IPI supports Hürriyet over Erdoğan’s words
DHA photoMembers of the International Press Institute (IPI)’s Executive Board called on Turkish President Recep Tayyip Erdoğan and his supporters in the ruling Justice and Development Party (AKP) to “immediately halt a disingenuous campaign of vilification against the Doğan Media Group and its daily newspaper Hürriyet” that has raged this week, the IPI said in a statement on May 22.
The president and his supporters have slammed the group and Hürriyet over the daily’s May 16 online report on the death sentence handed to deposed former Egyptian president Mohamed Morsi, saying the article’s headline on the daily’s website represented a death threat against Erdoğan. The headline at issue read: “The world is shocked! Death sentence for president who received 52 percent of the vote.”
Erdoğan, who was himself elected president with 52 percent of the vote, made the claim in public speeches earlier this week. However, pro-government Turkish daily Sabah noted that on the same day the headline appeared, Erdoğan specifically pointed to Morsi’s receipt of 52 percent of the vote in a public address in which he criticised the Egyptian sentence.
“Since then, Erdoğan and a number of his supporters in the AKP who are campaigning ahead of parliamentary elections on June 7 have engaged in an escalating campaign against the Doğan Media Group and Hürriyet,” the statement said.
Warning over ‘chilling effect’
In recent days, one AKP candidate has even gone so far as to file a criminal complaint against Hürriyet Editor-in-Chief Sedat Ergin seeking his arrest, a move the Turkish Journalists’ Association (TGC) condemned as a “new blow against press freedom.”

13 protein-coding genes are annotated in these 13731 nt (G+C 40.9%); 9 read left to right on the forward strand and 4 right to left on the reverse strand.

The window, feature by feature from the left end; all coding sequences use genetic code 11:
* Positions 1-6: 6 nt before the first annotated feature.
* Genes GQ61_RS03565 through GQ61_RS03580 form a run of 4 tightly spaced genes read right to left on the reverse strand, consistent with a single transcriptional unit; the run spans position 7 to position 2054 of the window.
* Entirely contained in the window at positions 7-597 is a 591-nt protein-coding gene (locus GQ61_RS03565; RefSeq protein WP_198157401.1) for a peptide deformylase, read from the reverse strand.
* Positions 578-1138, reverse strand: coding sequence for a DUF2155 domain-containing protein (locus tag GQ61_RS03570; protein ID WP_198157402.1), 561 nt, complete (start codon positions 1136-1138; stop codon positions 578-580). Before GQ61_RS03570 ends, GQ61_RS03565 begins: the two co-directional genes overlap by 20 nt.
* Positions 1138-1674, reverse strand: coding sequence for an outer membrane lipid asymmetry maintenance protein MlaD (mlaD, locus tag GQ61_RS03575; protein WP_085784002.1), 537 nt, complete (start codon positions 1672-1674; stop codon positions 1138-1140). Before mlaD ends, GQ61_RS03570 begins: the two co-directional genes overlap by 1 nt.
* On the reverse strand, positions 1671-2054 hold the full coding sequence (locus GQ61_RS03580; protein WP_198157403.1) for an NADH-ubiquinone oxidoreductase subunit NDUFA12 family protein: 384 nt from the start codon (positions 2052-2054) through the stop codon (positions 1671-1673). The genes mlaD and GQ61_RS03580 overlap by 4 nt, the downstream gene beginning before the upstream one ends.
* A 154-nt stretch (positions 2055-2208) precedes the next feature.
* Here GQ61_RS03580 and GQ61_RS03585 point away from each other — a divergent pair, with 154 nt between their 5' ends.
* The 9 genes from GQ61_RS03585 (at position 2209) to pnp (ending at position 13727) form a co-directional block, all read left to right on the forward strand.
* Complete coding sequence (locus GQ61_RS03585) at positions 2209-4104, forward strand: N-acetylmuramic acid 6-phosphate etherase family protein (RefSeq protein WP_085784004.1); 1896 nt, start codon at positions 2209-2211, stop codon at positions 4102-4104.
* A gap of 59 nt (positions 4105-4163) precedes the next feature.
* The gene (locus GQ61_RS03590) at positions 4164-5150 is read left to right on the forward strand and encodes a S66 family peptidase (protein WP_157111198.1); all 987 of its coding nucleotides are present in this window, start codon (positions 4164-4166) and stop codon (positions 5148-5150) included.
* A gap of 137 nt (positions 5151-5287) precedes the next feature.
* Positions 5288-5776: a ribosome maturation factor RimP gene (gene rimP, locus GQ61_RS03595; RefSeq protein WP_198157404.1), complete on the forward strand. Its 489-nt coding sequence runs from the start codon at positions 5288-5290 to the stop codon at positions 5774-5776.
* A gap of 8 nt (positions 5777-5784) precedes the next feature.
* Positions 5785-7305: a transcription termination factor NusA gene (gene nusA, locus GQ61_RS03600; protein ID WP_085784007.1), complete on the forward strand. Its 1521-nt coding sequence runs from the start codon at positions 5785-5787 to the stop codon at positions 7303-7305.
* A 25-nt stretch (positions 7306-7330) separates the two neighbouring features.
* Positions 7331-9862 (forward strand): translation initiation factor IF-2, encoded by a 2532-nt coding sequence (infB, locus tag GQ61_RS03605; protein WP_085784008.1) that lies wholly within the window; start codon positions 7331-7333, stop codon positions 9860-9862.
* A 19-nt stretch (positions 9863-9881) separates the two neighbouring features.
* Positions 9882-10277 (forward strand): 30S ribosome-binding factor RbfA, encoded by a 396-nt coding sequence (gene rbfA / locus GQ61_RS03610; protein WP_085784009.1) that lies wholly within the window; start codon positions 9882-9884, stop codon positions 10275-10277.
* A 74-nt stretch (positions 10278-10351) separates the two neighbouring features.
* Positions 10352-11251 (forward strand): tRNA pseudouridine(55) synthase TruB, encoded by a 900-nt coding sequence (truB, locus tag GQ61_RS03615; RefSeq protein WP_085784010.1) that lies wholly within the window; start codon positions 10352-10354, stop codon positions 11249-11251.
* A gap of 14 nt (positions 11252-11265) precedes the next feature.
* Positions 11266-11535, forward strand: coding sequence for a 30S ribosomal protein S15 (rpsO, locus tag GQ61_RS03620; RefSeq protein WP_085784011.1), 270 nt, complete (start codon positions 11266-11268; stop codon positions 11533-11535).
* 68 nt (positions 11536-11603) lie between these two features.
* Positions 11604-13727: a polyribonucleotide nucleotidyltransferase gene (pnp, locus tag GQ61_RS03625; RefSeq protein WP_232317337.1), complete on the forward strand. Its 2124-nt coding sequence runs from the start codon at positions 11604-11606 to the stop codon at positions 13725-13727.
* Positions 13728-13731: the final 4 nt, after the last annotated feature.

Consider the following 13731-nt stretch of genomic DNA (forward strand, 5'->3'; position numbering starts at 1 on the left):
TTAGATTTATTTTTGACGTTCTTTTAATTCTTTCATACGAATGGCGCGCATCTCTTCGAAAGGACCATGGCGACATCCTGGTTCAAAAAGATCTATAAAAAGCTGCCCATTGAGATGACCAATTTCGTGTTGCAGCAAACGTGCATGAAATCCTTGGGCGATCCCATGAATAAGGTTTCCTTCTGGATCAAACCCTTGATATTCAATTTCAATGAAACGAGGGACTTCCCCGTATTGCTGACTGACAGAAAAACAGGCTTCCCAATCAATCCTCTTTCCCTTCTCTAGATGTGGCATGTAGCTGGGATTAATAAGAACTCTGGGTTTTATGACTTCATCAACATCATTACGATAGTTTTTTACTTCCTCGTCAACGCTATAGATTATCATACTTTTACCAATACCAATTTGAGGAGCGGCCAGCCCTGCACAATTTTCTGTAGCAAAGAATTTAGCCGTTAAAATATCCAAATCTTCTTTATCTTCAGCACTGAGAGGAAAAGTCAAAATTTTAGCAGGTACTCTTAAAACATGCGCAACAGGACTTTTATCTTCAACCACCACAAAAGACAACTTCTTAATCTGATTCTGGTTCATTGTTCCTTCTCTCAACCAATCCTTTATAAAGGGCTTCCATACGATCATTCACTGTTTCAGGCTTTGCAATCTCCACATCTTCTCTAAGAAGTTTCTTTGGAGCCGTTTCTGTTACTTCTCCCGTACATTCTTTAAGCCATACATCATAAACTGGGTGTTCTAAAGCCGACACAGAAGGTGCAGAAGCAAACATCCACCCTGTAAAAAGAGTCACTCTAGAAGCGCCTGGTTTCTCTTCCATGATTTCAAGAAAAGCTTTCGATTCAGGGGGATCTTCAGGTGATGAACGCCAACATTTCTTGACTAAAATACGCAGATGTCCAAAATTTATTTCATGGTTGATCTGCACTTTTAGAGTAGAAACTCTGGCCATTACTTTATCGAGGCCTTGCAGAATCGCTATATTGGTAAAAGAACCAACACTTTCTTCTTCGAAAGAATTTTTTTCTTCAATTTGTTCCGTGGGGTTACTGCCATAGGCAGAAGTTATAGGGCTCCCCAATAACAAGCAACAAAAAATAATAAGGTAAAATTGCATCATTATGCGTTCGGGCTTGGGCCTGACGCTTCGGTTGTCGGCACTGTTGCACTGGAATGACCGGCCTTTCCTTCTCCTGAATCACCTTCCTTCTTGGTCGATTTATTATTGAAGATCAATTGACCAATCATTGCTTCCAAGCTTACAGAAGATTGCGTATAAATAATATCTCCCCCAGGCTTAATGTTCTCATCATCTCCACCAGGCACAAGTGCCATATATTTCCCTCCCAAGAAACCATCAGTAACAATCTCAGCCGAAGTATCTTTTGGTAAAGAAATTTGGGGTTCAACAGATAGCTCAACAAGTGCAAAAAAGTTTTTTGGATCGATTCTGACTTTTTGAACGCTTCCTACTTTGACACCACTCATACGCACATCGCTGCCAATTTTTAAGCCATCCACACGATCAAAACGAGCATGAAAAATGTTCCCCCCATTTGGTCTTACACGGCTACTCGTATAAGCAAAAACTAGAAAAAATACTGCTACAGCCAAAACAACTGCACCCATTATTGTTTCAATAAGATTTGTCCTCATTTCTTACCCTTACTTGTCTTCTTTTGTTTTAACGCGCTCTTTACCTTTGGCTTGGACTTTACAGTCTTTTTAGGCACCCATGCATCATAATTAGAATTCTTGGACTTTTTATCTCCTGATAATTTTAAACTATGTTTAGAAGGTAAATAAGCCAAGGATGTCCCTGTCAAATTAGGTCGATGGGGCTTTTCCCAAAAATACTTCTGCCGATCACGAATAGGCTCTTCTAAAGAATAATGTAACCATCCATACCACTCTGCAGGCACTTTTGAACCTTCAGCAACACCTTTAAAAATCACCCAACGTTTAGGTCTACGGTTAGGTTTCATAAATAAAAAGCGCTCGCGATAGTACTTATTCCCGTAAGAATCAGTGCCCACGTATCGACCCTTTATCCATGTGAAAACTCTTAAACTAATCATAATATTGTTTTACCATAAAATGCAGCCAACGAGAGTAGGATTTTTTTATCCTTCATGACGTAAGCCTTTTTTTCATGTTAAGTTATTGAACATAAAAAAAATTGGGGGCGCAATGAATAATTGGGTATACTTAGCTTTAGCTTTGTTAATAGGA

IPI Executive Director Barbara Trionfi said the organization was “very concerned for our members in Turkey and for all those journalists, editors and publishers there who for many years have continued to strive for independent and critical journalism in spite of a climate of fear that led many of their colleagues to choose silence”.
“The chilling effect that intimidation campaigns such as the ongoing one against Hürriyet have on the journalistic community is absolutely evident and we fear that even the more-courageous and outspoken journalists in Turkey will choose to censor themselves, leading to a loss of vital information and opinions,” she continued.
“The international journalistic community, as represented by IPI’s Executive Board, stands resolutely against this and will continue to raise its voice against such blatant violations by the Turkish government and in support of independent journalism in Turkey,” she said.
‘As preposterous as dangerous’
“President Erdoğan’s allegation and the campaign taken up by his supporters are as preposterous as they are dangerous, particularly as Turkey nears parliamentary elections on June 7,” the statement said.
“It is unbecoming for a head of state - who under Turkey’s constitution should remain above the political fray - to stoke fear and polarization so disingenuously in what appears to be a bid to silence critical voices in order to secure a parliamentary margin that will allow him to take even greater power,” it added.
Turkey has suffered a number of such blows in the last decade, as noted in a recent IPI Special Report titled “Democracy at Risk” which published in March. Among others, the report identified ongoing economic pressure on the media, a toxic political climate and manipulation of the legal framework as severe threats to press freedom in the country.
“The people of Turkey, who have seen press freedom decline precipitously over the last decade, deserve better,” the IPI’s May 22 statement concluded.
Click here for the full text of the IPI statement